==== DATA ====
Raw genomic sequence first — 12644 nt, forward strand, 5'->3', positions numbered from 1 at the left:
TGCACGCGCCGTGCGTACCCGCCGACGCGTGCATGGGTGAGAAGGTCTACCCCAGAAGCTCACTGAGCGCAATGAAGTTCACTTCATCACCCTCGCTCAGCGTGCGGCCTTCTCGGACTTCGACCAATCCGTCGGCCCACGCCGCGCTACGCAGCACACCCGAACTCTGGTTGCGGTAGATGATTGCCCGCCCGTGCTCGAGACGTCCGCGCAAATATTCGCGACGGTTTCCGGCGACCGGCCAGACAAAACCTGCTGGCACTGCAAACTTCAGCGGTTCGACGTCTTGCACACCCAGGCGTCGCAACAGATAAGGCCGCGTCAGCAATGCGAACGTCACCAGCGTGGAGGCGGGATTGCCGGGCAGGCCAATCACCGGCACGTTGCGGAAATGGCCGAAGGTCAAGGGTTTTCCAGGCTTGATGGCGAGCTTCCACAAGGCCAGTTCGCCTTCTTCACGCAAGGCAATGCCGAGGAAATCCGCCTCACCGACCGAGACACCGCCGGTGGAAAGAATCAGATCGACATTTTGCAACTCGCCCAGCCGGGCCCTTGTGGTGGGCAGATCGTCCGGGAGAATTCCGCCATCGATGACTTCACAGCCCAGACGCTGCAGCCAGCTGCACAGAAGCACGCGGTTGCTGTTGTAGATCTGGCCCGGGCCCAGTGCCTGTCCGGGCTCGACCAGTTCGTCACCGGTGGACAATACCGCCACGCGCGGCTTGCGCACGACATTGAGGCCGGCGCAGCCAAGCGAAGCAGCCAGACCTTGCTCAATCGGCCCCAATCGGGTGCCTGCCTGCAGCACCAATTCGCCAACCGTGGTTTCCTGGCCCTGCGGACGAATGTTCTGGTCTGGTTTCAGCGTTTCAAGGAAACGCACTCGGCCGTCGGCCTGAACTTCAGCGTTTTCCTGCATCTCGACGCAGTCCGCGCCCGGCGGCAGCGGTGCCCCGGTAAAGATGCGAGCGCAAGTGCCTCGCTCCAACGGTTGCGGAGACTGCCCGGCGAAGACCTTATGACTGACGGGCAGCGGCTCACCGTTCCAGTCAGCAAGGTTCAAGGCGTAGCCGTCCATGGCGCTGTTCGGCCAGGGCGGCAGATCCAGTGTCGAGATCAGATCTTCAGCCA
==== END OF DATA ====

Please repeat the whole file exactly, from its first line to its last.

Raw genomic sequence first — 12644 nt, forward strand, 5'->3', positions numbered from 1 at the left:
TGCACGCGCCGTGCGTACCCGCCGACGCGTGCATGGGTGAGAAGGTCTACCCCAGAAGCTCACTGAGCGCAATGAAGTTCACTTCATCACCCTCGCTCAGCGTGCGGCCTTCTCGGACTTCGACCAATCCGTCGGCCCACGCCGCGCTACGCAGCACACCCGAACTCTGGTTGCGGTAGATGATTGCCCGCCCGTGCTCGAGACGTCCGCGCAAATATTCGCGACGGTTTCCGGCGACCGGCCAGACAAAACCTGCTGGCACTGCAAACTTCAGCGGTTCGACGTCTTGCACACCCAGGCGTCGCAACAGATAAGGCCGCGTCAGCAATGCGAACGTCACCAGCGTGGAGGCGGGATTGCCGGGCAGGCCAATCACCGGCACGTTGCGGAAATGGCCGAAGGTCAAGGGTTTTCCAGGCTTGATGGCGAGCTTCCACAAGGCCAGTTCGCCTTCTTCACGCAAGGCAATGCCGAGGAAATCCGCCTCACCGACCGAGACACCGCCGGTGGAAAGAATCAGATCGACATTTTGCAACTCGCCCAGCCGGGCCCTTGTGGTGGGCAGATCGTCCGGGAGAATTCCGCCATCGATGACTTCACAGCCCAGACGCTGCAGCCAGCTGCACAGAAGCACGCGGTTGCTGTTGTAGATCTGGCCCGGGCCCAGTGCCTGTCCGGGCTCGACCAGTTCGTCACCGGTGGACAATACCGCCACGCGCGGCTTGCGCACGACATTGAGGCCGGCGCAGCCAAGCGAAGCAGCCAGACCTTGCTCAATCGGCCCCAATCGGGTGCCTGCCTGCAGCACCAATTCGCCAACCGTGGTTTCCTGGCCCTGCGGACGAATGTTCTGGTCTGGTTTCAGCGTTTCAAGGAAACGCACTCGGCCGTCGGCCTGAACTTCAGCGTTTTCCTGCATCTCGACGCAGTCCGCGCCCGGCGGCAGCGGTGCCCCGGTAAAGATGCGAGCGCAAGTGCCTCGCTCCAACGGTTGCGGAGACTGCCCGGCGAAGACCTTATGACTGACGGGCAGCGGCTCACCGTTCCAGTCAGCAAGGTTCAAGGCGTAGCCGTCCATGGCGCTGTTCGGCCAGGGCGGCAGATCCAGTGTCGAGATCAGATCTTCAGCCA